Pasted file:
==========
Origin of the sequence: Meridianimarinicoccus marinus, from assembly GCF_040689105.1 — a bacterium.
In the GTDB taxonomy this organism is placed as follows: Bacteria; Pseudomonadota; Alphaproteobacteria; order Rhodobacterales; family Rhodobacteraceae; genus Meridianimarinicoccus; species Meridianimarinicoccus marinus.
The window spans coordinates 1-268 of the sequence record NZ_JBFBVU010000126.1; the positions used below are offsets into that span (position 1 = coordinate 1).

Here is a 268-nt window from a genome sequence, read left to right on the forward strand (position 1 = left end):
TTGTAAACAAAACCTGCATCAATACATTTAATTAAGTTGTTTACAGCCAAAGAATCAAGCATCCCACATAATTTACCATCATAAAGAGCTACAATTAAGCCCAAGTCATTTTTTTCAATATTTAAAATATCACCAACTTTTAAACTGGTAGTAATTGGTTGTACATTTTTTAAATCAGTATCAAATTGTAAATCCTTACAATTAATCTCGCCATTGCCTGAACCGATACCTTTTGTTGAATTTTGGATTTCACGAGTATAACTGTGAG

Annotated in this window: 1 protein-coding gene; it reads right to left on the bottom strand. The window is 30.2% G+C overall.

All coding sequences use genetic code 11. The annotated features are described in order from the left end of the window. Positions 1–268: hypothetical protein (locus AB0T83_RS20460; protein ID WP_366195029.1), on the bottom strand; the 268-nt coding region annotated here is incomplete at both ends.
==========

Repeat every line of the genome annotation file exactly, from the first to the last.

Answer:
Origin of the sequence: Meridianimarinicoccus marinus, from assembly GCF_040689105.1 — a bacterium.
In the GTDB taxonomy this organism is placed as follows: Bacteria; Pseudomonadota; Alphaproteobacteria; order Rhodobacterales; family Rhodobacteraceae; genus Meridianimarinicoccus; species Meridianimarinicoccus marinus.
The window spans coordinates 1-268 of the sequence record NZ_JBFBVU010000126.1; the positions used below are offsets into that span (position 1 = coordinate 1).

Here is a 268-nt window from a genome sequence, read left to right on the forward strand (position 1 = left end):
TTGTAAACAAAACCTGCATCAATACATTTAATTAAGTTGTTTACAGCCAAAGAATCAAGCATCCCACATAATTTACCATCATAAAGAGCTACAATTAAGCCCAAGTCATTTTTTTCAATATTTAAAATATCACCAACTTTTAAACTGGTAGTAATTGGTTGTACATTTTTTAAATCAGTATCAAATTGTAAATCCTTACAATTAATCTCGCCATTGCCTGAACCGATACCTTTTGTTGAATTTTGGATTTCACGAGTATAACTGTGAG

Annotated in this window: 1 protein-coding gene; it reads right to left on the bottom strand. The window is 30.2% G+C overall.

All coding sequences use genetic code 11. The annotated features are described in order from the left end of the window. Positions 1–268: hypothetical protein (locus AB0T83_RS20460; protein ID WP_366195029.1), on the bottom strand; the 268-nt coding region annotated here is incomplete at both ends.